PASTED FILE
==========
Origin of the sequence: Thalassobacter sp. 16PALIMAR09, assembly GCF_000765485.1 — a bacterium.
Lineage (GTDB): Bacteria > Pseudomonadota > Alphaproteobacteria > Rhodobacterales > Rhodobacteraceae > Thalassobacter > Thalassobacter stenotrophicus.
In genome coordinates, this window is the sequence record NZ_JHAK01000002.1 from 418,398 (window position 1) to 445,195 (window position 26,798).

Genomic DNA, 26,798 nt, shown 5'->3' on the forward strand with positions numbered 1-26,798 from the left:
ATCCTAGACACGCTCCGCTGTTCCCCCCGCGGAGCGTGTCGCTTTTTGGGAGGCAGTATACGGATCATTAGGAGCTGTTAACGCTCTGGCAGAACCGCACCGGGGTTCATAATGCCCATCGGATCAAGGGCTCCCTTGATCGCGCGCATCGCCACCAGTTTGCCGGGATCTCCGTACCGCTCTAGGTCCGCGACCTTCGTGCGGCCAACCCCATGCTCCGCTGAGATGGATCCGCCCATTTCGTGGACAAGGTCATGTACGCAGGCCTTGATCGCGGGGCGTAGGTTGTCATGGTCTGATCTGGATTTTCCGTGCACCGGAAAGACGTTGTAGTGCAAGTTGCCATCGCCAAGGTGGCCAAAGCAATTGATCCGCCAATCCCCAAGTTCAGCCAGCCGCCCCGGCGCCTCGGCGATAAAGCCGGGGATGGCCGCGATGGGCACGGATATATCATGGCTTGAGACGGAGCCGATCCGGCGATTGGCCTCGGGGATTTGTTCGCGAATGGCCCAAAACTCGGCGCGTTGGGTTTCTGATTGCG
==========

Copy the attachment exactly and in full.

Origin of the sequence: Thalassobacter sp. 16PALIMAR09, assembly GCF_000765485.1 — a bacterium.
Lineage (GTDB): Bacteria > Pseudomonadota > Alphaproteobacteria > Rhodobacterales > Rhodobacteraceae > Thalassobacter > Thalassobacter stenotrophicus.
In genome coordinates, this window is the sequence record NZ_JHAK01000002.1 from 418,398 (window position 1) to 445,195 (window position 26,798).

Genomic DNA, 26,798 nt, shown 5'->3' on the forward strand with positions numbered 1-26,798 from the left:
ATCCTAGACACGCTCCGCTGTTCCCCCCGCGGAGCGTGTCGCTTTTTGGGAGGCAGTATACGGATCATTAGGAGCTGTTAACGCTCTGGCAGAACCGCACCGGGGTTCATAATGCCCATCGGATCAAGGGCTCCCTTGATCGCGCGCATCGCCACCAGTTTGCCGGGATCTCCGTACCGCTCTAGGTCCGCGACCTTCGTGCGGCCAACCCCATGCTCCGCTGAGATGGATCCGCCCATTTCGTGGACAAGGTCATGTACGCAGGCCTTGATCGCGGGGCGTAGGTTGTCATGGTCTGATCTGGATTTTCCGTGCACCGGAAAGACGTTGTAGTGCAAGTTGCCATCGCCAAGGTGGCCAAAGCAATTGATCCGCCAATCCCCAAGTTCAGCCAGCCGCCCCGGCGCCTCGGCGATAAAGCCGGGGATGGCCGCGATGGGCACGGATATATCATGGCTTGAGACGGAGCCGATCCGGCGATTGGCCTCGGGGATTTGTTCGCGAATGGCCCAAAACTCGGCGCGTTGGGTTTCTGATTGCG